Posts Tagged With: harlot

Torah Portion: Shlach L’cha

Torah Portion for June 1st, 2013

Numbers 13:1-15:41; Joshua 2:1-24; Heb. 3:7-19

Hebrew Names

Anytime there is a long list of Hebrew names or genealogies given in scripture, many are tempted to just skip over them and move on to the “meat” of the story. How sadly mistaken they are! Hebrew names have meaning and they usually tell a beautiful story. The list of names given for the spies is no exception. First, the tribes are not listed in their birth order, a hint that should stand out to the reader. Here is the list with the corresponding Hebrew meaning.

  • Shamua —-  Name, character
  • Shaphat —-   To judge
  • Caleb —-     Like the heart
  • Yigal —-     He redeems
  • Hoshea —-   Salvation; saves
  • Palti —-  My deliever
  • Gadiel —-  El (God) of the assembly; troop; army
  • Gadi —- My good fortune
  • Amiel —-  El (God) of my people
  • Setur —- Hidden, concealed
  • Nakhbi —- Refuge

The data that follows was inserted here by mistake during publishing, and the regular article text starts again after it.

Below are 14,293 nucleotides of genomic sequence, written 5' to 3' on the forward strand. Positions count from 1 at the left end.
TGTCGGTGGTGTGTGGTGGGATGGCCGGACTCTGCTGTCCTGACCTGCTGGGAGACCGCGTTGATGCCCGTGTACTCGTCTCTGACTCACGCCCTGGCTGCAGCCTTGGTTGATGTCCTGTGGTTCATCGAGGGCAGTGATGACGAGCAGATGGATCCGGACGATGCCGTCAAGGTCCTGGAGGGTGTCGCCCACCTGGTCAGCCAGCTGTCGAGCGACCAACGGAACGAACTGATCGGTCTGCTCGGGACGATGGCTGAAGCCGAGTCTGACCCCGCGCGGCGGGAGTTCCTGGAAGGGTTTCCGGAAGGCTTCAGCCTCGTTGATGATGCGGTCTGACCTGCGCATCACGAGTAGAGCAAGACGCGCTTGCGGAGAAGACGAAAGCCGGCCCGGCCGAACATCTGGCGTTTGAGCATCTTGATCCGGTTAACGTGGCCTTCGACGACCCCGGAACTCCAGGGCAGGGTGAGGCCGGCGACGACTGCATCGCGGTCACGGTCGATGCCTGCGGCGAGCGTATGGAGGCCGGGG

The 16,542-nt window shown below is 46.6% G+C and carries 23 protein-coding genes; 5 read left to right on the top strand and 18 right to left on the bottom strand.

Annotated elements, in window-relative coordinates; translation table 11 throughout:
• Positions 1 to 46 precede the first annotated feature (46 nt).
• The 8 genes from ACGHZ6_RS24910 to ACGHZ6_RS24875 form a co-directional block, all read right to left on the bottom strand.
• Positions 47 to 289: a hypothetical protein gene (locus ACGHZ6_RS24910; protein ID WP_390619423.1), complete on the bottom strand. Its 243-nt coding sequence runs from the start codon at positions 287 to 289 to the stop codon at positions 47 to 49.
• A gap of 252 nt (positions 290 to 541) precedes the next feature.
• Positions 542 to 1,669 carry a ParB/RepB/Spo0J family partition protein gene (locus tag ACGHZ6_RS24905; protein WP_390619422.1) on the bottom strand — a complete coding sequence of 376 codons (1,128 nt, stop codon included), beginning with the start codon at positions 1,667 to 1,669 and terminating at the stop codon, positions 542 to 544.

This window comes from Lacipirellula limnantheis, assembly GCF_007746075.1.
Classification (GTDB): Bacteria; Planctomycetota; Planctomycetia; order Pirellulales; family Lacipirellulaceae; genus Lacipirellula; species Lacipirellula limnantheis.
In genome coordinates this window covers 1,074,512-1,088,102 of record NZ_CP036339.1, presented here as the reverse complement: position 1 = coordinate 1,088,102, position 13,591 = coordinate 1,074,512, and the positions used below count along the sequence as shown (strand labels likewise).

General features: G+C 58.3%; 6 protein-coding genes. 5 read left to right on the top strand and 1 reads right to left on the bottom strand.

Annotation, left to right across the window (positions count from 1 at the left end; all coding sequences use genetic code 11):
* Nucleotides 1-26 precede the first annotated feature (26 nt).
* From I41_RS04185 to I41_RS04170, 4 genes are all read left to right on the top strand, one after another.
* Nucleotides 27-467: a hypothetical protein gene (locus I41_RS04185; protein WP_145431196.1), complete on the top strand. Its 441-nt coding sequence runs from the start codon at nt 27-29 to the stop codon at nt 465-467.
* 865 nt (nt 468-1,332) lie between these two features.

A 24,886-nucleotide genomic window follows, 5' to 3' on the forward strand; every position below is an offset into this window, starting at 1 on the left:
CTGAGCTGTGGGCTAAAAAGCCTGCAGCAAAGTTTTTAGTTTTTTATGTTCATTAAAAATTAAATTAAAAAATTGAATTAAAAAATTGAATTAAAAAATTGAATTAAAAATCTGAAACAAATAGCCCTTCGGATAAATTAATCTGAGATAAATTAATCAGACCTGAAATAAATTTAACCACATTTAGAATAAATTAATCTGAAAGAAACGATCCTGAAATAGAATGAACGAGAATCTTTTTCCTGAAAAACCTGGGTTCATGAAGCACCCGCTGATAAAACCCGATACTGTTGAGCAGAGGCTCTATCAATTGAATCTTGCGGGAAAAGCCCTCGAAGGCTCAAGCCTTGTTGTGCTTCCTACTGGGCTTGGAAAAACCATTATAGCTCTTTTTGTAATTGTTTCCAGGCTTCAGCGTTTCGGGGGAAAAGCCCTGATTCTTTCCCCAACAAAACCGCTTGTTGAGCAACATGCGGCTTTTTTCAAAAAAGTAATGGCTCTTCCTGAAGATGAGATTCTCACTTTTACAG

• Geuel —- El (God) is exalted; lifted high

This is the story hidden in the Hebrew names of the 12 spies.

The Name of the judge of our hearts redeems and saves, for He is our deliverer. The God of our assembly is our good fortune. The God of our people conceals us in His refuge. Exalted be our El (God)!

Thus, Hebrew never ceases to amaze me….

The Spies and a Pinch of Fear

Shlach L’cha literally means “send for yourself.” In this case, it refers to Moses sending out twelve men to “spy out” the land of Canaan. The Hebrew word for “spying out” in verse two is “toor” (tav, vav, reysh). It would be better defined as “seeking out, touring, or exploring.” In fact, our English word “tour” sounds exactly like the Hebrew word in question. Could it be derived from “toor”? Perhaps. Consider for a moment the difference between touring or exploring and spying. The latter implies something much more strategic and militant while the former implies something much more casual.